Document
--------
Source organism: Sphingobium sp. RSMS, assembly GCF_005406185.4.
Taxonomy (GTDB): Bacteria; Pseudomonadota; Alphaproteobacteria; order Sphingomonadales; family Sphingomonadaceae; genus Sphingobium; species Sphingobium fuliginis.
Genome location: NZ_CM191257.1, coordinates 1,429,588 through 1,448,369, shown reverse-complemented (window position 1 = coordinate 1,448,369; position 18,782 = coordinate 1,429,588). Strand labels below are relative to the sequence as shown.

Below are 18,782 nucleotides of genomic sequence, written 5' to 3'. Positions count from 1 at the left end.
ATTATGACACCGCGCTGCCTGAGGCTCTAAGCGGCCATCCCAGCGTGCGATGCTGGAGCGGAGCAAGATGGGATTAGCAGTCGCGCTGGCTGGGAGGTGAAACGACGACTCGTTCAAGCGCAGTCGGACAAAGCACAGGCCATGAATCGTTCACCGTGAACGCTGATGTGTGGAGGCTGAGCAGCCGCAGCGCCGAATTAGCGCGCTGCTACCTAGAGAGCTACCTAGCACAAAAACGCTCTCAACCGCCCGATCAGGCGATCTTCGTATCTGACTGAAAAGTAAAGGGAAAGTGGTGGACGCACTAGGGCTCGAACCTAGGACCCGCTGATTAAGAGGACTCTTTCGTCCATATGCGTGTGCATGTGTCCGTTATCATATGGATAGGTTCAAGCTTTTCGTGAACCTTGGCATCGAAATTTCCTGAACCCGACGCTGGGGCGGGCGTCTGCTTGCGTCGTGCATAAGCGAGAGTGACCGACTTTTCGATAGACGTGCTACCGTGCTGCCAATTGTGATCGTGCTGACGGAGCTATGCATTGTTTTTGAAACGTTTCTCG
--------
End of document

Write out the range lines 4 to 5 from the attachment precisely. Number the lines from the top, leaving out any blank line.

Below are 18,782 nucleotides of genomic sequence, written 5' to 3'. Positions count from 1 at the left end.
ATTATGACACCGCGCTGCCTGAGGCTCTAAGCGGCCATCCCAGCGTGCGATGCTGGAGCGGAGCAAGATGGGATTAGCAGTCGCGCTGGCTGGGAGGTGAAACGACGACTCGTTCAAGCGCAGTCGGACAAAGCACAGGCCATGAATCGTTCACCGTGAACGCTGATGTGTGGAGGCTGAGCAGCCGCAGCGCCGAATTAGCGCGCTGCTACCTAGAGAGCTACCTAGCACAAAAACGCTCTCAACCGCCCGATCAGGCGATCTTCGTATCTGACTGAAAAGTAAAGGGAAAGTGGTGGACGCACTAGGGCTCGAACCTAGGACCCGCTGATTAAGAGGACTCTTTCGTCCATATGCGTGTGCATGTGTCCGTTATCATATGGATAGGTTCAAGCTTTTCGTGAACCTTGGCATCGAAATTTCCTGAACCCGACGCTGGGGCGGGCGTCTGCTTGCGTCGTGCATAAGCGAGAGTGACCGACTTTTCGATAGACGTGCTACCGTGCTGCCAATTGTGATCGTGCTGACGGAGCTATGCATTGTTTTTGAAACGTTTCTCG